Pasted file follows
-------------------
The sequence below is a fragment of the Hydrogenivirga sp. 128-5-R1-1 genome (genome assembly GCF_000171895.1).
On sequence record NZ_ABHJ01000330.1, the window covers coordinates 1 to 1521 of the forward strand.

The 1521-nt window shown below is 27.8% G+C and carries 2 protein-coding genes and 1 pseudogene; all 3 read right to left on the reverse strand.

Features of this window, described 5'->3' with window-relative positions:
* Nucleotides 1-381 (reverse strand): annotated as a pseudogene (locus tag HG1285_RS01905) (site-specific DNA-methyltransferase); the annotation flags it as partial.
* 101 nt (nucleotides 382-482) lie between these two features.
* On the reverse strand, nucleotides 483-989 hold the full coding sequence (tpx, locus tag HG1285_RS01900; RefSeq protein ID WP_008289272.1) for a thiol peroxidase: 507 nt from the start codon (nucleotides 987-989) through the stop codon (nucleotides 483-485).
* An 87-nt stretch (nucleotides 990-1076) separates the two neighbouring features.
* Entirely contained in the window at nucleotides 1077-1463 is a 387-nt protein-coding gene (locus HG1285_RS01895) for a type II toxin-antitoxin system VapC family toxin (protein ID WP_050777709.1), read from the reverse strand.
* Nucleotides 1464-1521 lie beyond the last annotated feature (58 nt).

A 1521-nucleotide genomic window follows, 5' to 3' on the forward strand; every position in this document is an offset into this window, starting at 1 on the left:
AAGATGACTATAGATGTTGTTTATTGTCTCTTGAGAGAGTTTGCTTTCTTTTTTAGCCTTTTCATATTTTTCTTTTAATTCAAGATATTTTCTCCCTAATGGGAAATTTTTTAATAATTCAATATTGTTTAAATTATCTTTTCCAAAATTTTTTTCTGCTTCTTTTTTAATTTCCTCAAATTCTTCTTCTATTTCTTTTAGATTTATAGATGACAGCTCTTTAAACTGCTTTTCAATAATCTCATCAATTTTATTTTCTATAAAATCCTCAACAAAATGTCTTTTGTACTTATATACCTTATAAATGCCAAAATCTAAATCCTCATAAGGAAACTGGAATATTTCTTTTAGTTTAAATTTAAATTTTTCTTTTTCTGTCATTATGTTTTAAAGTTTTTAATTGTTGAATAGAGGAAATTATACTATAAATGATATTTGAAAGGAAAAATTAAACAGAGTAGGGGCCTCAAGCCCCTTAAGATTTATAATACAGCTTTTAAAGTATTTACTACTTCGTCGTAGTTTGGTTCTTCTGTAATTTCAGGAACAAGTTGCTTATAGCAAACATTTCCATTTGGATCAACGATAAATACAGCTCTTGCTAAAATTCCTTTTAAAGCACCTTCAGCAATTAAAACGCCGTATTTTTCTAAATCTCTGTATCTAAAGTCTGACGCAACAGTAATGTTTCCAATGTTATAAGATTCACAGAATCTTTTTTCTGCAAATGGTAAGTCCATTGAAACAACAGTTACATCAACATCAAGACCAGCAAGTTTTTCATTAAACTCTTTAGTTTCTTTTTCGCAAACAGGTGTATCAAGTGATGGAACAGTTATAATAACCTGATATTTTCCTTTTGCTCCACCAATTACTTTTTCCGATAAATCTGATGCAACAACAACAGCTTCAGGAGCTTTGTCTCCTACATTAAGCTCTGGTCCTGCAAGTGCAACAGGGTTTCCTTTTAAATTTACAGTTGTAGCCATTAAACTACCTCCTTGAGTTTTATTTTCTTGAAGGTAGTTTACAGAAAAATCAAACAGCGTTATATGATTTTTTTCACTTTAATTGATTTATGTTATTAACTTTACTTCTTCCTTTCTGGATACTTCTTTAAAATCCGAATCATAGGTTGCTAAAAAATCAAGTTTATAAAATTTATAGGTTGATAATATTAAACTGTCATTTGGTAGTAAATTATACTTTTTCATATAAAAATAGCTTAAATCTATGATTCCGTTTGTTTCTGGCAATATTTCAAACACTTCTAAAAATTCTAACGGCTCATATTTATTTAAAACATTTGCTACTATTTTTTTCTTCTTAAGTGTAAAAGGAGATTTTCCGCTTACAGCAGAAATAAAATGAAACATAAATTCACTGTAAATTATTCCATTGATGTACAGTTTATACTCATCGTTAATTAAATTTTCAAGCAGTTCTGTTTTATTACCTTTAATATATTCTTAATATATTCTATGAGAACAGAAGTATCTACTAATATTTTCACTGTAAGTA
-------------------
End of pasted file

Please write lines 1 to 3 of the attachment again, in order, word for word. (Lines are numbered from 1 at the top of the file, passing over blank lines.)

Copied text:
The sequence below is a fragment of the Hydrogenivirga sp. 128-5-R1-1 genome (genome assembly GCF_000171895.1).
On sequence record NZ_ABHJ01000330.1, the window covers coordinates 1 to 1521 of the forward strand.

The 1521-nt window shown below is 27.8% G+C and carries 2 protein-coding genes and 1 pseudogene; all 3 read right to left on the reverse strand.